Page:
Wednesday, April 17, 2013

A Warrior's Tale, Part Four

James wakes from his slumber in his darkened chambers, instantly reaching for his heavy-hafted battle-axe in fashion he’d been drilling into himself since he’d been declared “The Horned One’s Champion.” The weapon, while hefty and made primarily from bone and steel, was also blessed by the rotting red skeleton Spicer, the cursed creature having spent an afternoon lazily etching Latin into the sharpened double headed blade. When prompted over what he was doing, the skeleton (or rather the tattooed child that spoke for him) gave a mirthless laugh.

James hadn’t asked about the weapon since then, merely accepting it as a “boon” of the cult that had taken him in. Tonight he was scheduled to face the newest challenge that the priest could cook up. James was well aware of the stakes that were at place: if he couldn’t best whatever monstrosities the priest brought out for him to fight, the cult would then unleash a plague upon the region while also using the remaining captives as living sacrifices. One of those living captives was the mercenary that James had agreed to guard.
Technically, James hadn’t failed in that regard yet.
Moving up into a seated position, the sconces flare to life in an ethereal green glow, bathing the room in an emerald hue that made it look… well, like a tomb. Just a tomb with nice lighting.
The Tomb of the Champions the priest had called it when he’d marched James to it a few nights ago.
“The resting place of all our fallen champions… well, their ashes at least.” He’d said with a small smile.
“You cremate your dead?” James had asked, surprised. Not many did that, save for the barbarians of the North.
“More out of necessity than any form of right or ritual, I assure you.” The priest said, defending the action as he’d guided James into the chamber. Circular with high walls, the Tomb of the Champions was primarily dominated by a leering gilded statue of the Horned One, a horrifying depiction of a creature part man, part goat and part dragon. Six arms, all ending in pronged claws, stood spread wide before the near skeletal frame of the strange statue, a long and sinuous scorpion tail looping around the body and up to rest near the shoulder. Each “hand” bore a small offering plate with a black wax candle, all eternally lit. What was worse about this fact was that the black flames produced by the fire offered no light.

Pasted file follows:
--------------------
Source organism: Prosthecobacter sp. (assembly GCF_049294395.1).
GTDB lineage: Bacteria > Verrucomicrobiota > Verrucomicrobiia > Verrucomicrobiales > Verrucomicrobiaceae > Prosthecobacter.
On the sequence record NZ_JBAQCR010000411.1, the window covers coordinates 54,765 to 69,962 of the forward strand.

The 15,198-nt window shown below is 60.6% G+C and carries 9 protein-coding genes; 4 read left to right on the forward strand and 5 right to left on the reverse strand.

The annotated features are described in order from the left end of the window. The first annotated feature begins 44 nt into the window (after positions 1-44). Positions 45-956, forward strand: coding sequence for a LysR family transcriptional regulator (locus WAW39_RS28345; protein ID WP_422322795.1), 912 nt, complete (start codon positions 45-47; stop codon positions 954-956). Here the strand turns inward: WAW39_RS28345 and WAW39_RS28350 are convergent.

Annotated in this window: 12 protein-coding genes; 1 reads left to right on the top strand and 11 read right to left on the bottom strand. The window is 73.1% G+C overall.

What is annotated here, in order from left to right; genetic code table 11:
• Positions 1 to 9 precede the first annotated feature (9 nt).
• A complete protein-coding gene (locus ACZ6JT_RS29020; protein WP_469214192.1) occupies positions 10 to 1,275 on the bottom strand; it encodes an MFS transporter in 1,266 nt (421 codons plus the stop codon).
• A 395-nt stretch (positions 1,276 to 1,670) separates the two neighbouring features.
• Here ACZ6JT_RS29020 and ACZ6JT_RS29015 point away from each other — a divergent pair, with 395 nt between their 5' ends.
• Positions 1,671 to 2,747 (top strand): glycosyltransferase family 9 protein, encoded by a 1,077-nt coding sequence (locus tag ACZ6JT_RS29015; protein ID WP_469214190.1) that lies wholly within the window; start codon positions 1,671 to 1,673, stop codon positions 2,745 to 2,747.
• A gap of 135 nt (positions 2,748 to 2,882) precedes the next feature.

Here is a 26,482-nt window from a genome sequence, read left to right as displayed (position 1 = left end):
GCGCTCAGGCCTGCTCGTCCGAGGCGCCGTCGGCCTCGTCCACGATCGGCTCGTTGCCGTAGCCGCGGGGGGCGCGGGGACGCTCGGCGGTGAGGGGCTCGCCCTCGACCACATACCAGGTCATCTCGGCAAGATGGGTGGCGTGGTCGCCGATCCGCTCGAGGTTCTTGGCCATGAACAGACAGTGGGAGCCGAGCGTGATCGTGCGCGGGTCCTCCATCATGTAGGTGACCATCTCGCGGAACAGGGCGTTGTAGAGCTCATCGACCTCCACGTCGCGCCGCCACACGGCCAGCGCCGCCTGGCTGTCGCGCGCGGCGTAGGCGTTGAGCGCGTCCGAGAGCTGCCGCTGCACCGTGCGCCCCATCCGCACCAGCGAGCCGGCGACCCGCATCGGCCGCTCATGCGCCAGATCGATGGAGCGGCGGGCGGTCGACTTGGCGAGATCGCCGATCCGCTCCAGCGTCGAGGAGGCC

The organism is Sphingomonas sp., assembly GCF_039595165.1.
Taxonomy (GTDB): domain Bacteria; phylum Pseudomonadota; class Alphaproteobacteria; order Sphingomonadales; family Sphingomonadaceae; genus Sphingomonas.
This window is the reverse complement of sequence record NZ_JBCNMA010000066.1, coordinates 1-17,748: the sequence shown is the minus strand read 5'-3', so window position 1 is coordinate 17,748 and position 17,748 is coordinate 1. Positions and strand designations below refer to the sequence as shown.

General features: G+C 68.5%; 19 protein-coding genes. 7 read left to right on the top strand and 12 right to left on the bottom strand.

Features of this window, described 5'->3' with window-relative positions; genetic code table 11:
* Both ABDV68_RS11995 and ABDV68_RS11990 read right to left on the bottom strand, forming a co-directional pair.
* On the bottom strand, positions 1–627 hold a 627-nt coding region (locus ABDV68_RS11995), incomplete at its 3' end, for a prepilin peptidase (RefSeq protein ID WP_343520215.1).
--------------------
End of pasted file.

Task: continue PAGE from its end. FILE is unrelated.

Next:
James did his best not to think about the disturbing statue of the profane god in his resting quarters. Instead, he stood and threw on his bear skin cloak, fixing the collar so that the heavy garment would cover his muscled frame as he moved, in order to ward away the chill that seemed to permeate the caverns.
Making his way through the honeycombed tunnels, James stopped to check on the merchant, grimly looking at a new batch of captives that must have been captured while he slept. The merchant, once a jovial fellow with a bit of weight to him was suffering greatly in his small cell, and had developed a wracking cough that did not sound pleasant at all.
“James!” He cried as he caught sight of the young warrior, reaching out a bruised arm through the narrow bars to just feel a friendly face. James happily allowed the older man his chance to pat him on the back and to grip his shoulder. “What news do you have for me, for us?”
“I fight again tonight, and should I win not one of you will be sacrificed to the Horned One.” James said with a sad smile. “But you will still be incarcerated.”
“Better alive and in chains than dead and in the ground!” The merchant wheezed, coughing as he chuckled. After clearing his throat, he smiled at James through teary eyes. “I did a good thing that day, choosing you and the others to serve as my guards. God guided me that day.”
James fell silent at this, his earlier conversations with the priest and the skeleton coming to mind. “If God planned for me to be here to save you, why plan for you to be captured and tortured so?”
The merchant chuckled once more, shaking his head. “You know better than I that the good Lord works in mysterious ways. Perhaps this will strengthen my faith, or lead to this nest of cultists being wiped out? Or maybe this is a trial for you, and I am merely along for the ride.”
“Hardly seems fair.” James quipped, watching as the hunched over jailor shambled past them, glowering at his captives.
The merchant held his hands apart wide, shaking his head. “Since when has life ever been fair?”
“Good point, I suppose. Still, why would God allow such suffering for someone as devout as you?” James asked, the conversation and questions burning in his mind.
“As devout as we are,” the merchant stressed, looking at James sternly, “promises us only the greatest rewards for our lifetime of faith. As to why he would test us so, how can he tell we’re faithful if we give up on him when the going gets rough?”
“Makes sense…” James trailed off, hefting his battle-axe onto his shoulder. “Well pray for me my friend. I’m going to go and get ready for the battle tonight. I imagine it’ll be far worse than the first one I was in.”

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